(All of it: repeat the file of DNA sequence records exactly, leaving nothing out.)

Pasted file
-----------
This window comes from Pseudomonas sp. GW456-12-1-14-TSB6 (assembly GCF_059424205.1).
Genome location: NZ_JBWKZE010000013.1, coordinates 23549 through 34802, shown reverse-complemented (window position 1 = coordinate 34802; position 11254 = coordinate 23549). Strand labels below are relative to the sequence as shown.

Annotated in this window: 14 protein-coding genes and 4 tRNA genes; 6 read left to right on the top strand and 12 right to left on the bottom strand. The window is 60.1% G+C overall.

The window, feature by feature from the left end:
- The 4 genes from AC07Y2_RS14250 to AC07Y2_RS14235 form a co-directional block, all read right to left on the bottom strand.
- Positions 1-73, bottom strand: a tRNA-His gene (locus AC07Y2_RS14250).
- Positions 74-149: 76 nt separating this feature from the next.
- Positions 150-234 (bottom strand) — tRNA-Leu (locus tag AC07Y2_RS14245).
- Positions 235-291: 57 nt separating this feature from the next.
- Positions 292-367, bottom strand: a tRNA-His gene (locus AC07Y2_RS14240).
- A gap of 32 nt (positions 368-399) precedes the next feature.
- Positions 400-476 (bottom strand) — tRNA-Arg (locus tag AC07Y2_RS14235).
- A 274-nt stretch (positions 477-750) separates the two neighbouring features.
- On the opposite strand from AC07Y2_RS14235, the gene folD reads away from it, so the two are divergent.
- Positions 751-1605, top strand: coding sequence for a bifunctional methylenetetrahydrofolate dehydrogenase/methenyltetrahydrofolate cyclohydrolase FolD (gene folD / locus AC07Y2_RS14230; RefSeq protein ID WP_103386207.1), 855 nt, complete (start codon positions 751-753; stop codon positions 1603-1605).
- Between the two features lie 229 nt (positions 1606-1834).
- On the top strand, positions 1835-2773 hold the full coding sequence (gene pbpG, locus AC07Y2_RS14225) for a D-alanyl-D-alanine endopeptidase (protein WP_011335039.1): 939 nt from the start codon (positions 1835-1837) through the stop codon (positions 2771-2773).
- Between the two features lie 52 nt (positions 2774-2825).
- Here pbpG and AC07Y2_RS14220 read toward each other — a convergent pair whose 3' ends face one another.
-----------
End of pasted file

This window comes from Pseudomonas sp. GW456-12-1-14-TSB6 (assembly GCF_059424205.1).
Genome location: NZ_JBWKZE010000013.1, coordinates 23549 through 34802, shown reverse-complemented (window position 1 = coordinate 34802; position 11254 = coordinate 23549). Strand labels below are relative to the sequence as shown.

Annotated in this window: 14 protein-coding genes and 4 tRNA genes; 6 read left to right on the top strand and 12 right to left on the bottom strand. The window is 60.1% G+C overall.

The window, feature by feature from the left end:
- The 4 genes from AC07Y2_RS14250 to AC07Y2_RS14235 form a co-directional block, all read right to left on the bottom strand.
- Positions 1-73, bottom strand: a tRNA-His gene (locus AC07Y2_RS14250).
- Positions 74-149: 76 nt separating this feature from the next.
- Positions 150-234 (bottom strand) — tRNA-Leu (locus tag AC07Y2_RS14245).
- Positions 235-291: 57 nt separating this feature from the next.
- Positions 292-367, bottom strand: a tRNA-His gene (locus AC07Y2_RS14240).
- A gap of 32 nt (positions 368-399) precedes the next feature.
- Positions 400-476 (bottom strand) — tRNA-Arg (locus tag AC07Y2_RS14235).
- A 274-nt stretch (positions 477-750) separates the two neighbouring features.
- On the opposite strand from AC07Y2_RS14235, the gene folD reads away from it, so the two are divergent.
- Positions 751-1605, top strand: coding sequence for a bifunctional methylenetetrahydrofolate dehydrogenase/methenyltetrahydrofolate cyclohydrolase FolD (gene folD / locus AC07Y2_RS14230; RefSeq protein ID WP_103386207.1), 855 nt, complete (start codon positions 751-753; stop codon positions 1603-1605).
- Between the two features lie 229 nt (positions 1606-1834).
- On the top strand, positions 1835-2773 hold the full coding sequence (gene pbpG, locus AC07Y2_RS14225) for a D-alanyl-D-alanine endopeptidase (protein WP_011335039.1): 939 nt from the start codon (positions 1835-1837) through the stop codon (positions 2771-2773).
- Between the two features lie 52 nt (positions 2774-2825).
- Here pbpG and AC07Y2_RS14220 read toward each other — a convergent pair whose 3' ends face one another.